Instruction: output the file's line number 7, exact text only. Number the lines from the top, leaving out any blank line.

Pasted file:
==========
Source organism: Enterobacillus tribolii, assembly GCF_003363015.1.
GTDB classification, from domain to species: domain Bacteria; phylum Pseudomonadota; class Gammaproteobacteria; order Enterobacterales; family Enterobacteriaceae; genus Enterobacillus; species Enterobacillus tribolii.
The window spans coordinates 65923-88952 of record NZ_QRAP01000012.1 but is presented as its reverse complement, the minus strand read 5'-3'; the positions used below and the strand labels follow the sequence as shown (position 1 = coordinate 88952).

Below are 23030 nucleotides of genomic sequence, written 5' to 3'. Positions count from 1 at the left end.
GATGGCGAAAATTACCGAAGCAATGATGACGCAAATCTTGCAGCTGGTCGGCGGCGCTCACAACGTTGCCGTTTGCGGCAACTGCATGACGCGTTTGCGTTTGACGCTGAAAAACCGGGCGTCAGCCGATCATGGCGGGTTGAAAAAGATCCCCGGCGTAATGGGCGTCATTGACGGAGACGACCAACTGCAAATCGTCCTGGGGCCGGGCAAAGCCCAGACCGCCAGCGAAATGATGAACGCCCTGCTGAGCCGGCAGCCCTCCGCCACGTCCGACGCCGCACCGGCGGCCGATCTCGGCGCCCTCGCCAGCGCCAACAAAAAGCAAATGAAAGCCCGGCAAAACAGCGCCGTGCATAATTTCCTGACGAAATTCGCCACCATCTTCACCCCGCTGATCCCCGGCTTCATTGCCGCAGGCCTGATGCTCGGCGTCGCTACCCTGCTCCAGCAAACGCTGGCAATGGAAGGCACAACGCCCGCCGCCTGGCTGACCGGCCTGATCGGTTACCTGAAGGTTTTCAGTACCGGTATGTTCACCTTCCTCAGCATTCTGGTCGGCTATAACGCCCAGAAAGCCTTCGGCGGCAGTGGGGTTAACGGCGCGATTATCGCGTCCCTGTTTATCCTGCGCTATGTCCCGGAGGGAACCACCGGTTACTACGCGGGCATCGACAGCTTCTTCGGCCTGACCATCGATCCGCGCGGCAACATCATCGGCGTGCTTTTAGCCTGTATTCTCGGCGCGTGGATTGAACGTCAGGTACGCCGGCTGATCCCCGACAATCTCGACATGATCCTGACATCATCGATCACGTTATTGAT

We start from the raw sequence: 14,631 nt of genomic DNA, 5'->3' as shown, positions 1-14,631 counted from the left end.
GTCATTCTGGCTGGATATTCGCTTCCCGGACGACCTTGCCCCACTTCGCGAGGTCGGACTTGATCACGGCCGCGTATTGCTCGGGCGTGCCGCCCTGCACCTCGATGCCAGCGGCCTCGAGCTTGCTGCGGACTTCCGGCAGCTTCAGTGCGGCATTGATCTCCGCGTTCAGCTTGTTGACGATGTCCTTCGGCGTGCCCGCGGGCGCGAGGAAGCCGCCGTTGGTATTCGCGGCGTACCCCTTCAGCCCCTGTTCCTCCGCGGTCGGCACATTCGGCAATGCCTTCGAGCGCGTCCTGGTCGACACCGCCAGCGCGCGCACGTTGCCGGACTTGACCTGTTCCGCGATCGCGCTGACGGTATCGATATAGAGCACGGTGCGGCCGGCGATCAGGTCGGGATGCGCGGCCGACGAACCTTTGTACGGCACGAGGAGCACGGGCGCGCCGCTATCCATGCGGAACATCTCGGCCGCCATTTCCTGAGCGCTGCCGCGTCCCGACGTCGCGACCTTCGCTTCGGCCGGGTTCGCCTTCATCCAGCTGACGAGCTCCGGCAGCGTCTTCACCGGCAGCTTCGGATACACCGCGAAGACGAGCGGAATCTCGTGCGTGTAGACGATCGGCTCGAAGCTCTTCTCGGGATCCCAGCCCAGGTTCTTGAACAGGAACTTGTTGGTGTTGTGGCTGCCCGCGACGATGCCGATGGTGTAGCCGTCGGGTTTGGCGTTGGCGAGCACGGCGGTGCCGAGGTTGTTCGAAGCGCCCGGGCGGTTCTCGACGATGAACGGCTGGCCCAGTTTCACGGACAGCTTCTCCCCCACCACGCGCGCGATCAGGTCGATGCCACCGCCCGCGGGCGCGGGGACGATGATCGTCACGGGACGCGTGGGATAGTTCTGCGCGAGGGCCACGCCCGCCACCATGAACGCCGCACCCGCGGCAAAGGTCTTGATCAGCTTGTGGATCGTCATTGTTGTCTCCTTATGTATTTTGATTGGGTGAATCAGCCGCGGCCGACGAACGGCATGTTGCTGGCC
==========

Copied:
GTCATTCTGGCTGGATATTCGCTTCCCGGACGACCTTGCCCCACTTCGCGAGGTCGGACTTGATCACGGCCGCGTATTGCTCGGGCGTGCCGCCCTGCACCTCGATGCCAGCGGCCTCGAGCTTGCTGCGGACTTCCGGCAGCTTCAGTGCGGCATTGATCTCCGCGTTCAGCTTGTTGACGATGTCCTTCGGCGTGCCCGCGGGCGCGAGGAAGCCGCCGTTGGTATTCGCGGCGTACCCCTTCAGCCCCTGTTCCTCCGCGGTCGGCACATTCGGCAATGCCTTCGAGCGCGTCCTGGTCGACACCGCCAGCGCGCGCACGTTGCCGGACTTGACCTGTTCCGCGATCGCGCTGACGGTATCGATATAGAGCACGGTGCGGCCGGCGATCAGGTCGGGATGCGCGGCCGACGAACCTTTGTACGGCACGAGGAGCACGGGCGCGCCGCTATCCATGCGGAACATCTCGGCCGCCATTTCCTGAGCGCTGCCGCGTCCCGACGTCGCGACCTTCGCTTCGGCCGGGTTCGCCTTCATCCAGCTGACGAGCTCCGGCAGCGTCTTCACCGGCAGCTTCGGATACACCGCGAAGACGAGCGGAATCTCGTGCGTGTAGACGATCGGCTCGAAGCTCTTCTCGGGATCCCAGCCCAGGTTCTTGAACAGGAACTTGTTGGTGTTGTGGCTGCCCGCGACGATGCCGATGGTGTAGCCGTCGGGTTTGGCGTTGGCGAGCACGGCGGTGCCGAGGTTGTTCGAAGCGCCCGGGCGGTTCTCGACGATGAACGGCTGGCCCAGTTTCACGGACAGCTTCTCCCCCACCACGCGCGCGATCAGGTCGATGCCACCGCCCGCGGGCGCGGGGACGATGATCGTCACGGGACGCGTGGGATAGTTCTGCGCGAGGGCCACGCCCGCCACCATGAACGCCGCACCCGCGGCAAAGGTCTTGATCAGCTTGTGGATCGTCATTGTTGTCTCCTTATGTATTTTGATTGGGTGAATCAGCCGCGGCCGACGAACGGCATGTTGCTGGCC